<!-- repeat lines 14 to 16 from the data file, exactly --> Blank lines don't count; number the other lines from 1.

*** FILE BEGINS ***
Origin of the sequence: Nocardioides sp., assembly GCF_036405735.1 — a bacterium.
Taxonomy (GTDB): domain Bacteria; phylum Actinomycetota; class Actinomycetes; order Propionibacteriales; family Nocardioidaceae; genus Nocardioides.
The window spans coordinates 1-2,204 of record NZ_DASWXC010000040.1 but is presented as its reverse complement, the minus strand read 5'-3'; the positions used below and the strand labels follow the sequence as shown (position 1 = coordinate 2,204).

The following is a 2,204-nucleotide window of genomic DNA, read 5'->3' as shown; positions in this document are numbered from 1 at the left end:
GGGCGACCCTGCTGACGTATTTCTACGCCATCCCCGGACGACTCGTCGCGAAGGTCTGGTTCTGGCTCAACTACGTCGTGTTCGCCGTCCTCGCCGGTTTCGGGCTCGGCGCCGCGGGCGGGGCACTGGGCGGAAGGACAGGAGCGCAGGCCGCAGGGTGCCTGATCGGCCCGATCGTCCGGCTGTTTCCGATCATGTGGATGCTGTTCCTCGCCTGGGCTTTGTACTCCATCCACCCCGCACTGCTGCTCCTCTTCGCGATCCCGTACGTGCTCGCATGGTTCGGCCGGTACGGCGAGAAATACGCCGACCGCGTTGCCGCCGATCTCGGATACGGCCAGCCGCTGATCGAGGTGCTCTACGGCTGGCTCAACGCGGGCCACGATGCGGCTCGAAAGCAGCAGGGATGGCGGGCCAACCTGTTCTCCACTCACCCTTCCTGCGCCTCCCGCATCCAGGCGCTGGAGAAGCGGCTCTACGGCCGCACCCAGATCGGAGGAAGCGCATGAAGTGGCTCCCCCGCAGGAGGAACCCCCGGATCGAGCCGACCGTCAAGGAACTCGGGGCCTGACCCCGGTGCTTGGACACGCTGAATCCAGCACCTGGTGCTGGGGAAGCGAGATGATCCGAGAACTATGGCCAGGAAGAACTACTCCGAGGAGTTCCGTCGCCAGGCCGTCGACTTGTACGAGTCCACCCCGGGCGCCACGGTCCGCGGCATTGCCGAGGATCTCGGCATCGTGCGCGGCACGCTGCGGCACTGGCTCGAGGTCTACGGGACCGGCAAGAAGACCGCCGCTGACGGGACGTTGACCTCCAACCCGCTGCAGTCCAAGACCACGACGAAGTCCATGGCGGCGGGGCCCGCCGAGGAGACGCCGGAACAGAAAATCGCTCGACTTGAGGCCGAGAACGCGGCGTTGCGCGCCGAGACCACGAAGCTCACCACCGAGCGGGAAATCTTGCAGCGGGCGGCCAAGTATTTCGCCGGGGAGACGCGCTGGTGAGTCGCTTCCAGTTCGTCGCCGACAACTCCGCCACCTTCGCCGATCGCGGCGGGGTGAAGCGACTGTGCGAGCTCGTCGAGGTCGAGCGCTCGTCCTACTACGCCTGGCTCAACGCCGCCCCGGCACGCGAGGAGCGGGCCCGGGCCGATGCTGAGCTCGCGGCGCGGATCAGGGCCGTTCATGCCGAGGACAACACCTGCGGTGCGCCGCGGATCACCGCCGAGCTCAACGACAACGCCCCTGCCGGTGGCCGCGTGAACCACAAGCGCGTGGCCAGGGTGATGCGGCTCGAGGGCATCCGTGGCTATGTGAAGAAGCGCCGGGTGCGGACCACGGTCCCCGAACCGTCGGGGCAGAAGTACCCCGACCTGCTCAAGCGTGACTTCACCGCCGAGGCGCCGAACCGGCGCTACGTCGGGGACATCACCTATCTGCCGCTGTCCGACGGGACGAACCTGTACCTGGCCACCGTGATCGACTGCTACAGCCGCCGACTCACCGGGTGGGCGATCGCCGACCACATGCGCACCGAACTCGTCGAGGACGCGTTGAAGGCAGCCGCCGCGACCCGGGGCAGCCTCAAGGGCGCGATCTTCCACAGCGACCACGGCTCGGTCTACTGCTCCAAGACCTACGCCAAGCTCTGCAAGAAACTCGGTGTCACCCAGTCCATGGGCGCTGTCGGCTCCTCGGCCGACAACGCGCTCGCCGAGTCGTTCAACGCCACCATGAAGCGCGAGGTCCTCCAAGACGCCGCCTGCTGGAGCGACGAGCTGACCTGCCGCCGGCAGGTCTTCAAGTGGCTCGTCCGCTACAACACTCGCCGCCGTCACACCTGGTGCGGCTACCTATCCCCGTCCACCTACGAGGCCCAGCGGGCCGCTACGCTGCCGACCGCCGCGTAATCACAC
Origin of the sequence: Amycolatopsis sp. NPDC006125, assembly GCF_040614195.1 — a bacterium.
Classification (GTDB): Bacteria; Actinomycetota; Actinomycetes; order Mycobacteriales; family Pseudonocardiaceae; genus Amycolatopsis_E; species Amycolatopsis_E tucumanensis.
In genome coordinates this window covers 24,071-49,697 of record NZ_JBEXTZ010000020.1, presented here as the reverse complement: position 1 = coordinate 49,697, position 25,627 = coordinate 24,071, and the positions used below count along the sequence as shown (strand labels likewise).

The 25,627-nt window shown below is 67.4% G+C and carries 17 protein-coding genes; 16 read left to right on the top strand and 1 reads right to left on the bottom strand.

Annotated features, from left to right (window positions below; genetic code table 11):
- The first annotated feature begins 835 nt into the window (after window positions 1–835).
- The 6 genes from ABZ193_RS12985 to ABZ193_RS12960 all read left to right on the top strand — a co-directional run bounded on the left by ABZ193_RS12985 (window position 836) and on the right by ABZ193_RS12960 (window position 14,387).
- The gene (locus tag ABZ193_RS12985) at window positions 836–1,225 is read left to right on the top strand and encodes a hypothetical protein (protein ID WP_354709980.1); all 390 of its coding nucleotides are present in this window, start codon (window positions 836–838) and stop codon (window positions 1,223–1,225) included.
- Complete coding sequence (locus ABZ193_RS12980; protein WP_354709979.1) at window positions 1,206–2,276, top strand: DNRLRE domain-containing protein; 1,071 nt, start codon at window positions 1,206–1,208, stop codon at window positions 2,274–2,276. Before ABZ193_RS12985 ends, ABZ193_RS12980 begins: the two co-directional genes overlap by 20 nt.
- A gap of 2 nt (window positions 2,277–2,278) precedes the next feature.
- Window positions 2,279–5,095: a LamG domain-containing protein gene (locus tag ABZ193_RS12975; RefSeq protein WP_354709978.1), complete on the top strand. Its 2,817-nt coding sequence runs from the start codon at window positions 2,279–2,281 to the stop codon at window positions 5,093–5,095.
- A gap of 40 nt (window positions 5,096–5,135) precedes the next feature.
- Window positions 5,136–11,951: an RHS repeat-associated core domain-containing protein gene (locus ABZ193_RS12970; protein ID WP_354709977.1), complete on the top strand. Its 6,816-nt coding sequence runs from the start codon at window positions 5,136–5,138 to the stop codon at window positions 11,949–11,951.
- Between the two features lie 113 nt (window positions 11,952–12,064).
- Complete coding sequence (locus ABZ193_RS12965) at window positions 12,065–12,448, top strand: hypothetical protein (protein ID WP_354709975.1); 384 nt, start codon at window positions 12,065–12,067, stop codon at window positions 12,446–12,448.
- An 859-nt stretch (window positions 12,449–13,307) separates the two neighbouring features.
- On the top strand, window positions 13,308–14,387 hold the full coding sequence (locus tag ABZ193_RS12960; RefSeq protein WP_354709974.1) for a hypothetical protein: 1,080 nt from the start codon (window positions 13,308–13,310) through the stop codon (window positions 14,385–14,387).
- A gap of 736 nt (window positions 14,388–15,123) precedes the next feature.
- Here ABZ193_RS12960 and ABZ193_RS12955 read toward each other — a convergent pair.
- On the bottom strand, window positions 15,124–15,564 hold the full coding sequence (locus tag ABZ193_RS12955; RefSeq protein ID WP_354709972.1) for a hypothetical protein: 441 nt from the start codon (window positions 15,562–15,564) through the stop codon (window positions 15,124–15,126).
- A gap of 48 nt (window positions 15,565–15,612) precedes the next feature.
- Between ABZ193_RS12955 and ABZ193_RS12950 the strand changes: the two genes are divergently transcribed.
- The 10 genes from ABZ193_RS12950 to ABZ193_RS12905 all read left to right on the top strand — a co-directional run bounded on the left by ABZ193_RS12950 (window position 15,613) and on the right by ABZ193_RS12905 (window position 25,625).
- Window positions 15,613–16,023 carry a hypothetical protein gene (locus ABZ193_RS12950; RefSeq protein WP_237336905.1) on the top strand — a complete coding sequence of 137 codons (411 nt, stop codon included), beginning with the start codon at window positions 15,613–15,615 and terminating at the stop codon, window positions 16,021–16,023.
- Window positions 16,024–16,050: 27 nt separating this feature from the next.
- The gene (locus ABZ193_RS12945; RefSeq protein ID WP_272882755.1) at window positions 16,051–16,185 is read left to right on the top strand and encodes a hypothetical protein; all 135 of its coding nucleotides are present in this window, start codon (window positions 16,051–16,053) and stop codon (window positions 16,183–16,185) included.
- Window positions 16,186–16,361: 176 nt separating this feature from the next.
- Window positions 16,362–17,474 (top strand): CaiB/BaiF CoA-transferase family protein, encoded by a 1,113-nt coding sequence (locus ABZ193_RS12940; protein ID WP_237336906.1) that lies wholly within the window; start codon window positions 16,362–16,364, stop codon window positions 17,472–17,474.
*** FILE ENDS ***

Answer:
- Complete coding sequence (locus ABZ193_RS12980; protein WP_354709979.1) at window positions 1,206–2,276, top strand: DNRLRE domain-containing protein; 1,071 nt, start codon at window positions 1,206–1,208, stop codon at window positions 2,274–2,276. Before ABZ193_RS12985 ends, ABZ193_RS12980 begins: the two co-directional genes overlap by 20 nt.
- A gap of 2 nt (window positions 2,277–2,278) precedes the next feature.
- Window positions 2,279–5,095: a LamG domain-containing protein gene (locus tag ABZ193_RS12975; RefSeq protein WP_354709978.1), complete on the top strand. Its 2,817-nt coding sequence runs from the start codon at window positions 2,279–2,281 to the stop codon at window positions 5,093–5,095.